Is there an absolute moral law against torture? The torturers in the daily news try to confuse our thinking about their crimes. They suggest that their behavior was right because it was justified by circumstance, and was "for the greater good". They seek to cast doubt on universal standards of conduct that most people and governments have agreed on for more than a generation. The torturers want us to abandon--or at least question--the absolute and universal moral standard for judging torture wherever it occurs.
Follow me below to a metaphorical ringside seat at an important fight:
This is the latest and most visible of the conflicts betwen these two,
On the one side we have:
"Torture is Always Wrong"sponsored by Rule of Law
On the other side of World Arena,
"It Depends" (on the situation, and what you mean by 'torture', and who ordered it)'sponsored by WorldWideWeapons, Inc.
Be careful here, "Depends" blows a lot of smoke and throws sand in the eyes of the crowd, so folks get confused which side to cheer for.
OK, enough boxing metaphor.
The Cheney PR Tour was blowing lots of smoke about situational ethics when I started writing this piece a couple days ago. Hunter's diary of frustration sent me looking for an absolute standard for ethical behavior, based on what we already know for sure about humans and torture. My background is in biology and psychology, not philosophy, so my opinions are based on my observations of humans in their wild state--including introspection--and reading reports of investigations made by others. My conclusion: There is an absolute, biologically-based moral law against torture; and it comes from our ability to sense what another person is feeling--our ability for empathy.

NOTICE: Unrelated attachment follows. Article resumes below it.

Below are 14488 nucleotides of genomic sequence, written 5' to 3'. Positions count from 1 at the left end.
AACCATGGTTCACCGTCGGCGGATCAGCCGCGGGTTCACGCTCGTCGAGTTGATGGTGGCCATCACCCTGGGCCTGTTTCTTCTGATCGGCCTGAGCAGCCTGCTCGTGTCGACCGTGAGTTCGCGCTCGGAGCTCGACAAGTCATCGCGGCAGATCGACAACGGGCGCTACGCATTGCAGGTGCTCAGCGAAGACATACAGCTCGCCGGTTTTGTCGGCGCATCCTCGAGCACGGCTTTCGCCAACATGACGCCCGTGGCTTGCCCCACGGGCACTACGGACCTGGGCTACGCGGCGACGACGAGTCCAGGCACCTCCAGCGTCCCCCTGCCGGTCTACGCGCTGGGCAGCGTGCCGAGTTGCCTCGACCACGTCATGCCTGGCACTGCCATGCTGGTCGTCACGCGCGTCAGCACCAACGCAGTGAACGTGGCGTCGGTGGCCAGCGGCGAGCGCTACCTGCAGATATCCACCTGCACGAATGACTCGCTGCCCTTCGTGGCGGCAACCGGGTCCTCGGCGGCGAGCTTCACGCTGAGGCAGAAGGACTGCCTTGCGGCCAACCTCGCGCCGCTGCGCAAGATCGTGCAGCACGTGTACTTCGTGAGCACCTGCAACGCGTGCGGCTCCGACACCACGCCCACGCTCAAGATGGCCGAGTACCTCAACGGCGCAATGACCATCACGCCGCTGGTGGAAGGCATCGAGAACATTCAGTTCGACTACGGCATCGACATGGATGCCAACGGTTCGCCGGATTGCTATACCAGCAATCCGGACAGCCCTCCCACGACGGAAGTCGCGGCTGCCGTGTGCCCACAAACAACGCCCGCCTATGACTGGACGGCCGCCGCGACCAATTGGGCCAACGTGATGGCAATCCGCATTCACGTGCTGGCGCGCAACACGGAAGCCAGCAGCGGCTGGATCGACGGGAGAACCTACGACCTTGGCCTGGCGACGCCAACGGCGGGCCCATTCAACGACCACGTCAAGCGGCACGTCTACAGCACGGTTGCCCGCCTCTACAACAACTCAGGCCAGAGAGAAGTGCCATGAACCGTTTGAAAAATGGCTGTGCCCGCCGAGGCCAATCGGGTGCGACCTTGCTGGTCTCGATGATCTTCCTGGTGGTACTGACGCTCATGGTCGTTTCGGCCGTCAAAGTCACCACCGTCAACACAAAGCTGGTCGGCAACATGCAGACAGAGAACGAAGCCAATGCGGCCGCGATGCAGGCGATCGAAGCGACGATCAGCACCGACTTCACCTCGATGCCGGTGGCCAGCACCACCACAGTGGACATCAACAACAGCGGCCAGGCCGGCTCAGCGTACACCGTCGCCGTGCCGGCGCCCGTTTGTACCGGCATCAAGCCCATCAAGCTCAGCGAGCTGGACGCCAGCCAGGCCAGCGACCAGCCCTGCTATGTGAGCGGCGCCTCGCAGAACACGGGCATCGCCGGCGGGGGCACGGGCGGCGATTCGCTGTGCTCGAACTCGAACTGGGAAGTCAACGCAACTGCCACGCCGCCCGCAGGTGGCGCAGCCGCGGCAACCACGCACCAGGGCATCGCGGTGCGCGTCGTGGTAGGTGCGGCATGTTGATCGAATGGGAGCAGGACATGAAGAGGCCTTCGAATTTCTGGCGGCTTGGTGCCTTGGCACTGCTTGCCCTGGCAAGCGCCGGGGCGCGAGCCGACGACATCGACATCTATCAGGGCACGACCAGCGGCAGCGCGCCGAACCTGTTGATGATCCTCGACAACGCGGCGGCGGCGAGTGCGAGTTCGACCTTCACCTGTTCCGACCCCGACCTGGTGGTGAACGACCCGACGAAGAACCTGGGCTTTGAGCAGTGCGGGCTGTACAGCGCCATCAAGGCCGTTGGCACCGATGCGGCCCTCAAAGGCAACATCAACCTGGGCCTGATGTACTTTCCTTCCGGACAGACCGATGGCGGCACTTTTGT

Torturing another person requires that the torturer have greatly diminished or absent empathy. In that way, torture is similar to murder, rape, war, child abuse, theft, and other crimes that hurt people.
Empathy is the ability to sense what another person is feeling. It's a rare talent in nature, limited to dogs, some apes, and us. Empathy has been shown to exist in newborn babies, and is therefore part of our genetic code and not a learned behavior. Of course there is individual variation; some people are born with more than others. And the ability can be nurtured and developed by parents, and by a society that supports greater empathy. A few people are born without much empathy; they have trouble in life, and cause even more trouble for others. Of course, that doesn't bother them much. Overall, empathy is a valuable trait, even a defining trait for being fully human. It has helped mankind cooperate, take care of each other, create civilizations, and survive as a species. Empathy, like love, is a force for growth.
In contrast, Lack of empathy is destructive to society and is often seen in severe mental illness, war, criminal behavior--and in torturers. It's not hard to conclude that inflicting severe pain and distress on another person--face to face--requires suspension of whatever empathy one has. Most of us couldn't do it; our empathy would cause us to feel the pain and torment of the victim.